It appears that the US is set to start raising mercenaries:
The Pentagon’s manpower chief says a measure to legalize young immigrants who came to the county illegally is an obvious way to attract more high-quality recruits to the armed forces.
Clifford Stanley, the undersecretary of Defense for Personnel and Readiness, says it would be unconscionable not to enact the so-called Dream Act. It would give hundreds of thousands of young illegal immigrants brought to the United States before the age of 16 a chance to gain legal status if they joined the military or attended college.
Perhaps the problem isn’t that we can’t get enough high-quality recruits
into the armed forces, it’s that we need so many of them in the first place. No one seems to consider this.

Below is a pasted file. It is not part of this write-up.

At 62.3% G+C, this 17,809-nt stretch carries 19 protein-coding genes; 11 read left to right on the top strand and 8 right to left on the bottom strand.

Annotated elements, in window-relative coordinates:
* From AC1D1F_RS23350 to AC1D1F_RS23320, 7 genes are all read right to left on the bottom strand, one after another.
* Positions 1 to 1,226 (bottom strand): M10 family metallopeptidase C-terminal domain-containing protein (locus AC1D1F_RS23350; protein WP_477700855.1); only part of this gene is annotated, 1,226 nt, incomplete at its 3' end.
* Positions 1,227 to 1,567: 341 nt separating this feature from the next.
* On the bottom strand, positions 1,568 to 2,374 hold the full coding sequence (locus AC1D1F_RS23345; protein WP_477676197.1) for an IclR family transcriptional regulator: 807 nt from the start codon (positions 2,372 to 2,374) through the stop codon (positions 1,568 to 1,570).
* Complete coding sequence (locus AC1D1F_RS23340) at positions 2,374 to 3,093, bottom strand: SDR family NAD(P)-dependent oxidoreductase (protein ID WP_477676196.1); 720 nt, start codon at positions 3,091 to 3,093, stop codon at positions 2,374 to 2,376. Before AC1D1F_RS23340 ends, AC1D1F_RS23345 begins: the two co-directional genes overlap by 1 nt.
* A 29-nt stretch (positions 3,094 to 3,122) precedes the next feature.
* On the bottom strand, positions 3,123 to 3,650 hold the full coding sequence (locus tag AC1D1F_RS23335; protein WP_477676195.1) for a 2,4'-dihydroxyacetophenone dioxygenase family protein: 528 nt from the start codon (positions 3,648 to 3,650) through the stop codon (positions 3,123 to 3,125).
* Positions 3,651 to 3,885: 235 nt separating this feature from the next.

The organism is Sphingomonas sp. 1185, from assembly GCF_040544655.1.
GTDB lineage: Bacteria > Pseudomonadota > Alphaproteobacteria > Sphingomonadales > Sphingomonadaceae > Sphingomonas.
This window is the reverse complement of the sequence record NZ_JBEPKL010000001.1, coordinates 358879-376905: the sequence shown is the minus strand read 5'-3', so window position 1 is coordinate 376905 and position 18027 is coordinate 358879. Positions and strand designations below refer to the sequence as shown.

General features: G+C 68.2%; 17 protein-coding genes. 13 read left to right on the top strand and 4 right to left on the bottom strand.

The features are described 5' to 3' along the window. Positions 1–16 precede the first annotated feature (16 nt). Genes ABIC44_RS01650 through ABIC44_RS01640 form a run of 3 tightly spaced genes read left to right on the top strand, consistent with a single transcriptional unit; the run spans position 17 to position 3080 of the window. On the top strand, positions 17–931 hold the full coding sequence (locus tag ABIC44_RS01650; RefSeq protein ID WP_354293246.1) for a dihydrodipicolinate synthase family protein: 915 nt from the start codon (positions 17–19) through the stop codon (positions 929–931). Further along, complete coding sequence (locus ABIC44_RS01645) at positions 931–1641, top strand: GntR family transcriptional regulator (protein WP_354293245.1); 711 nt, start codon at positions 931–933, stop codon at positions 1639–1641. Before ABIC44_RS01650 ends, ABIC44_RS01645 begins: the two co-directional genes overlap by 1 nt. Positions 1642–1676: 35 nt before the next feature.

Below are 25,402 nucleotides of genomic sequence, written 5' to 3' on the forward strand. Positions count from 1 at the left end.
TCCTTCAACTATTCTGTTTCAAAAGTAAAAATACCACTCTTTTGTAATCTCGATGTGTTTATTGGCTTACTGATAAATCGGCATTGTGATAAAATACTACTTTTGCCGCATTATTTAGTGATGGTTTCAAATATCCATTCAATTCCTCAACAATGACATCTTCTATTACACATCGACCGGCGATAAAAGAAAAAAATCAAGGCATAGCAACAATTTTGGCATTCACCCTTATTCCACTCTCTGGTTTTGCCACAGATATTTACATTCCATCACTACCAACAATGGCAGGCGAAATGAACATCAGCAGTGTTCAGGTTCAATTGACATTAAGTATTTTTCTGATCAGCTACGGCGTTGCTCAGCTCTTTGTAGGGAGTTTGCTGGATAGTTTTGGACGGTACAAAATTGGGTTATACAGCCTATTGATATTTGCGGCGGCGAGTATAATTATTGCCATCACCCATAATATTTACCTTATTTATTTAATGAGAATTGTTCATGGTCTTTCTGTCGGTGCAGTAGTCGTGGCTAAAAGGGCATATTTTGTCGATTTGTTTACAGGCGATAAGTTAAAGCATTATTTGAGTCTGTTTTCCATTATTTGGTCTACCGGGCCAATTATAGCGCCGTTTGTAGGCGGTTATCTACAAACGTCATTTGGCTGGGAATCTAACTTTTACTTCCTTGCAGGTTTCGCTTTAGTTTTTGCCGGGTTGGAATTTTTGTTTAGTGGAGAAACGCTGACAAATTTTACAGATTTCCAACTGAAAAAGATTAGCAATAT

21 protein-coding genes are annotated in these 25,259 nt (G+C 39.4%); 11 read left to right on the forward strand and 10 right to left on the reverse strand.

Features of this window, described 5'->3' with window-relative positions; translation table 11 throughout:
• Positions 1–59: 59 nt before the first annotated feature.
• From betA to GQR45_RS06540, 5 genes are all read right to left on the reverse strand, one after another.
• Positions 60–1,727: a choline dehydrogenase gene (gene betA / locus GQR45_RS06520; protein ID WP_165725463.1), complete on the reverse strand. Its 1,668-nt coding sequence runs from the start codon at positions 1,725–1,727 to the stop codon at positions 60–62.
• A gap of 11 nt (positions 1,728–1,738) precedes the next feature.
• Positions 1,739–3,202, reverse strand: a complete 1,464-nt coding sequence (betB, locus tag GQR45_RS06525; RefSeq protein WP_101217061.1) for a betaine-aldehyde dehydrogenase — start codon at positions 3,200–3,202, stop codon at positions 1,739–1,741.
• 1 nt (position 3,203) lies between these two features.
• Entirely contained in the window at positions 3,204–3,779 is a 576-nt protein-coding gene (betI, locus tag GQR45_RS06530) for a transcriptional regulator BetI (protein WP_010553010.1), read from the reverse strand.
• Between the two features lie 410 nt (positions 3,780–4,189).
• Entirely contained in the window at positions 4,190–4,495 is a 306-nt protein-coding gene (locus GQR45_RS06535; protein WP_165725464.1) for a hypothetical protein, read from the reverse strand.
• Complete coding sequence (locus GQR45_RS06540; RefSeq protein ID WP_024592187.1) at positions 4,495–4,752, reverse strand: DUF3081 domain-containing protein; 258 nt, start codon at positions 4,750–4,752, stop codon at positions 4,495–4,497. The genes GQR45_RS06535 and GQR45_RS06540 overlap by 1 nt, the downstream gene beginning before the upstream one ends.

How many bridges, college degrees and medical care would, say, half of this year’s $600 billion that is siphoned to the Pentagon buy in the US?
Now, in general, it seems to me that government expenditures are not “wasted”; someone uses it, somewhere. It’s mostly Americans building the armaments and transporting the troops to their training grounds and manning the KFCs in the base towns, so to a large extent, that money isn’t disappearing, it’s cycling right back into the economy.
But billions do disappear, one way or the other.
It seems to me that any reasonable person who wants to talk about cutting the cost of government has to put the Pentagon on the chopping block with everything else, too.
It is strange to me that patriotism in this country has come to be strongly identified with “supporting the troops.” Strange that we feel it so necessary to constantly state that our freedoms are upheld by loaded weapons and the men carrying them. Strange that it is so little thought of that perhaps the best way to support the troops is to have less of them.